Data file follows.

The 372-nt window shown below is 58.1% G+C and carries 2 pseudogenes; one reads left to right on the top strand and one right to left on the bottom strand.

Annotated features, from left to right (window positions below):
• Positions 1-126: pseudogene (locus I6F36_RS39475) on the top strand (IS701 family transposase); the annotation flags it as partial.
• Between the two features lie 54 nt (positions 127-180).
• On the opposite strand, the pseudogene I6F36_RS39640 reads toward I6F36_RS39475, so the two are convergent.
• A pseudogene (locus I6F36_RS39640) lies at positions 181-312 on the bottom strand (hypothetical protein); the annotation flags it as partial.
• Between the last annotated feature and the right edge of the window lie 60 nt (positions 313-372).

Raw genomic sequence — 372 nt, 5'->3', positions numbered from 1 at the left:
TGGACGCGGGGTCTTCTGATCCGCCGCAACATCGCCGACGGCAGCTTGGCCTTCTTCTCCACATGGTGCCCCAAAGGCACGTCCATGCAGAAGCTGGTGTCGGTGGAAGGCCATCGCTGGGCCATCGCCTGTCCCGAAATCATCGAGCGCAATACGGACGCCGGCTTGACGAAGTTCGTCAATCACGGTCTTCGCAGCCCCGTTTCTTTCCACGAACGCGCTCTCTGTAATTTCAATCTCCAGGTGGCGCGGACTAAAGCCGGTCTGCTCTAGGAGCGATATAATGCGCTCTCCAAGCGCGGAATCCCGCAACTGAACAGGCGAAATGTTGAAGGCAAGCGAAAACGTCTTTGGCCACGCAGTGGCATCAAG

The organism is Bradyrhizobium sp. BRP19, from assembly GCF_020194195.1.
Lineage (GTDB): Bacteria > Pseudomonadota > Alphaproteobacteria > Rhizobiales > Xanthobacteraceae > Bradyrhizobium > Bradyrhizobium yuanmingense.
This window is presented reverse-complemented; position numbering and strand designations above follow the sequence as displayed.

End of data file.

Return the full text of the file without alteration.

The 372-nt window shown below is 58.1% G+C and carries 2 pseudogenes; one reads left to right on the top strand and one right to left on the bottom strand.

Annotated features, from left to right (window positions below):
• Positions 1-126: pseudogene (locus I6F36_RS39475) on the top strand (IS701 family transposase); the annotation flags it as partial.
• Between the two features lie 54 nt (positions 127-180).
• On the opposite strand, the pseudogene I6F36_RS39640 reads toward I6F36_RS39475, so the two are convergent.
• A pseudogene (locus I6F36_RS39640) lies at positions 181-312 on the bottom strand (hypothetical protein); the annotation flags it as partial.
• Between the last annotated feature and the right edge of the window lie 60 nt (positions 313-372).

Raw genomic sequence — 372 nt, 5'->3', positions numbered from 1 at the left:
TGGACGCGGGGTCTTCTGATCCGCCGCAACATCGCCGACGGCAGCTTGGCCTTCTTCTCCACATGGTGCCCCAAAGGCACGTCCATGCAGAAGCTGGTGTCGGTGGAAGGCCATCGCTGGGCCATCGCCTGTCCCGAAATCATCGAGCGCAATACGGACGCCGGCTTGACGAAGTTCGTCAATCACGGTCTTCGCAGCCCCGTTTCTTTCCACGAACGCGCTCTCTGTAATTTCAATCTCCAGGTGGCGCGGACTAAAGCCGGTCTGCTCTAGGAGCGATATAATGCGCTCTCCAAGCGCGGAATCCCGCAACTGAACAGGCGAAATGTTGAAGGCAAGCGAAAACGTCTTTGGCCACGCAGTGGCATCAAG

The organism is Bradyrhizobium sp. BRP19, from assembly GCF_020194195.1.
Lineage (GTDB): Bacteria > Pseudomonadota > Alphaproteobacteria > Rhizobiales > Xanthobacteraceae > Bradyrhizobium > Bradyrhizobium yuanmingense.
This window is presented reverse-complemented; position numbering and strand designations above follow the sequence as displayed.